On Wall Street and Economic Inequality

Civil Servants Struggling for Bread

Working Americans are Standing up to the Plutocrats!  

The Occupy Wall Street Movement has sprung up in a number of key cities after its genesis on September 17, 2011 in New York City.  The protesters in New York City have taken over John Zucotti Park and have triggered a grassroots movement that is appalled at the high level of social injustice in America.  The Movement is still a trickling tributary and some have argued that the objectives are too amorphous. On my visit to Zucotti Park, I was surprised by the miniscule nature of the Park. 

The people gathered in the Park had their cups runover.  They were mostly college educated middle class young men and women who had played by the rules, taking out loans to snatch an education, and had collided with a political system growing increasingly undemocratic, a system where money-lords controlled lopsided decision-making. One of the slogans repeated by the protesters is that they constitute ninety-nine percent of the population yet the one percent kept downloading the lion share of the nation’s wealth.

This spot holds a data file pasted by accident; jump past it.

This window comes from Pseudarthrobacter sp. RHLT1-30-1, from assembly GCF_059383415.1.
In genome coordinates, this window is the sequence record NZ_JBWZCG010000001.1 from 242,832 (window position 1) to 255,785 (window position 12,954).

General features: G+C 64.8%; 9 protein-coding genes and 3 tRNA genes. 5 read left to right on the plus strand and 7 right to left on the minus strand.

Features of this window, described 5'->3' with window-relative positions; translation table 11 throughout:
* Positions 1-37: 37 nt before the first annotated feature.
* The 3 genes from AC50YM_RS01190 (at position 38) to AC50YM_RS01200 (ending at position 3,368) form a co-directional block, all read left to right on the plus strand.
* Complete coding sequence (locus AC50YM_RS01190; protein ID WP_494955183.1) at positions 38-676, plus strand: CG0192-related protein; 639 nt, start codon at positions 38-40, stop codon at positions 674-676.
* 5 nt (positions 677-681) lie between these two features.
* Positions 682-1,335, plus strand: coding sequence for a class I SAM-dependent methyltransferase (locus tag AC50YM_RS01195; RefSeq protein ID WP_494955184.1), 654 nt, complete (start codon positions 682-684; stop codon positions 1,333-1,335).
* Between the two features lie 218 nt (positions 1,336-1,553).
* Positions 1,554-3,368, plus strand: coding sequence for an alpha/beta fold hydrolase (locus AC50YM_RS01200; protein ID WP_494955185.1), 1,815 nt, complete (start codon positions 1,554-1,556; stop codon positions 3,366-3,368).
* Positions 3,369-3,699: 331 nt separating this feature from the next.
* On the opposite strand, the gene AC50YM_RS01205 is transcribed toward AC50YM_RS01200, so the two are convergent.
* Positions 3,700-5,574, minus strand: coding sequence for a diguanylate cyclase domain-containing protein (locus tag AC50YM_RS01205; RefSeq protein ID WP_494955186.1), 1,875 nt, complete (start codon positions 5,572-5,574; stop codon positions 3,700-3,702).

Will the Occupy Wall Street Movement capture the imagination of the quizzical American electorate and change the dialectic of electoral politics?  The movement represents the Winter of Working Class discontent.  They along with Americans of all stripes are contributing to sites on Facebook, on Twitter, and on internet sites established to facilitate and make the non-violent uprising into a mass movement.

In Zuccoti Park

All races and ages were representin!

During the Obama Presidential election of 2008, there was much talk about whether we had entered a post-racial America.  There are many aspects to this discourse but one critical aspect was young America getting to a point where race was declining in significance, to use William Julius Wilson’s words, and class was becoming increasingly salient.  The Occupy Wall Street Movement in the making is about class and democracy.  This burgeoning grassroots movement has within it the seeds to challenge the hegemony of Wall Street greed.